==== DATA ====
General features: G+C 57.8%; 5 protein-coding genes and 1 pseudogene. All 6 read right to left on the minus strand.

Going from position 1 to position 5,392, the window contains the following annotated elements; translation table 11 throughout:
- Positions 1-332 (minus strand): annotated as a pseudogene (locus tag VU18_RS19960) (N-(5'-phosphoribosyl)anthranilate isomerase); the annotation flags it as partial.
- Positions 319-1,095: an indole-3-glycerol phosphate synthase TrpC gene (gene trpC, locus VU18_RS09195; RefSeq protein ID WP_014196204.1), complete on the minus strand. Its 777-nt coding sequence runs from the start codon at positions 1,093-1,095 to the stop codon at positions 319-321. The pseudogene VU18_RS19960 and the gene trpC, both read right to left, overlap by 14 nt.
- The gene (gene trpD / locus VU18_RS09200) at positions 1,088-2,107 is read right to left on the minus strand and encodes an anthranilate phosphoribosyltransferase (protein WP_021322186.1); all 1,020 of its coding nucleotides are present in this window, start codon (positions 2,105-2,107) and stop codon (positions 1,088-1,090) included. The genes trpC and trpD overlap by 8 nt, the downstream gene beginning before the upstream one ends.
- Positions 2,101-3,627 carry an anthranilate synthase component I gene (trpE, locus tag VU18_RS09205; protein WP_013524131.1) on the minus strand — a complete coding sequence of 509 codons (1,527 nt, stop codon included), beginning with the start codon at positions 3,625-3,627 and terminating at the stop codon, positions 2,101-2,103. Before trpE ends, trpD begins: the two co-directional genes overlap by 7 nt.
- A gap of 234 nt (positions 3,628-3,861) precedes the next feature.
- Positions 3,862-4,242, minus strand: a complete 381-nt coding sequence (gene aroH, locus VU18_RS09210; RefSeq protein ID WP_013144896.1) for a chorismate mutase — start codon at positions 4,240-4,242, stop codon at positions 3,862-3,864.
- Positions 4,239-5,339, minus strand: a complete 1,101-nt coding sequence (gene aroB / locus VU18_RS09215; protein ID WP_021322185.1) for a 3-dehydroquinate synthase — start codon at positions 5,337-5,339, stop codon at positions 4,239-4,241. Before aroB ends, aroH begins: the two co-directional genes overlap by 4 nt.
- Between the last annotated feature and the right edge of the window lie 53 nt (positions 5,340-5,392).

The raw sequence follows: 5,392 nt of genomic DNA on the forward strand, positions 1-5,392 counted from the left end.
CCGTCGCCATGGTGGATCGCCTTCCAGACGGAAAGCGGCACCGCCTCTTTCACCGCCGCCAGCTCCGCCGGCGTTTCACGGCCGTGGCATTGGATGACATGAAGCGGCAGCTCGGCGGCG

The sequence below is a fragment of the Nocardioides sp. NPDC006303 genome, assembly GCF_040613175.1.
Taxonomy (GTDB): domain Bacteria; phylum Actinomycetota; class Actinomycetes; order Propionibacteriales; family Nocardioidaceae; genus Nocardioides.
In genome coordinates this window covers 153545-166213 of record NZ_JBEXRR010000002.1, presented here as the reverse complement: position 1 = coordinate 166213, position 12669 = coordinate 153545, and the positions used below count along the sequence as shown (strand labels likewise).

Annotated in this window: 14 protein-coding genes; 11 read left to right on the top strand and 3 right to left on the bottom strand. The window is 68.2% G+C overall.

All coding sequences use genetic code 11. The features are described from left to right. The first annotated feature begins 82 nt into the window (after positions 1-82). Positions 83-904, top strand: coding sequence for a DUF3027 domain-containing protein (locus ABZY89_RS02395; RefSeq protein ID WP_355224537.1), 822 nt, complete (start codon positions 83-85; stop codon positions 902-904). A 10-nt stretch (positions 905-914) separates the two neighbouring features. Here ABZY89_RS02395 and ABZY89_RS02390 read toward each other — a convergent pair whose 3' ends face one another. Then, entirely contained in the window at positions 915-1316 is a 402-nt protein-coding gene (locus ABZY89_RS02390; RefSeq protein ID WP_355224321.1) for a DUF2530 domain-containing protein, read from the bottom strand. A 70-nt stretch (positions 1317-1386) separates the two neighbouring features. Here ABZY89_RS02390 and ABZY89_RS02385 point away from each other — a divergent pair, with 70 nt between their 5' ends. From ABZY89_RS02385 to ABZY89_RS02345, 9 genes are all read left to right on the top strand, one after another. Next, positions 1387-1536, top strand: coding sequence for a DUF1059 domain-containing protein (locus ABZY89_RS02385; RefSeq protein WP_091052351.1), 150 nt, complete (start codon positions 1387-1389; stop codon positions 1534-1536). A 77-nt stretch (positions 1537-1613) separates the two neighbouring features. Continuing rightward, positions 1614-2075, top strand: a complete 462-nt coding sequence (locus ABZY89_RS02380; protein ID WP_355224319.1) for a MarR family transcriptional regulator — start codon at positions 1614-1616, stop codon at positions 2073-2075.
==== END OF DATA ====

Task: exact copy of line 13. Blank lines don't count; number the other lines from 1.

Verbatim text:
The sequence below is a fragment of the Nocardioides sp. NPDC006303 genome, assembly GCF_040613175.1.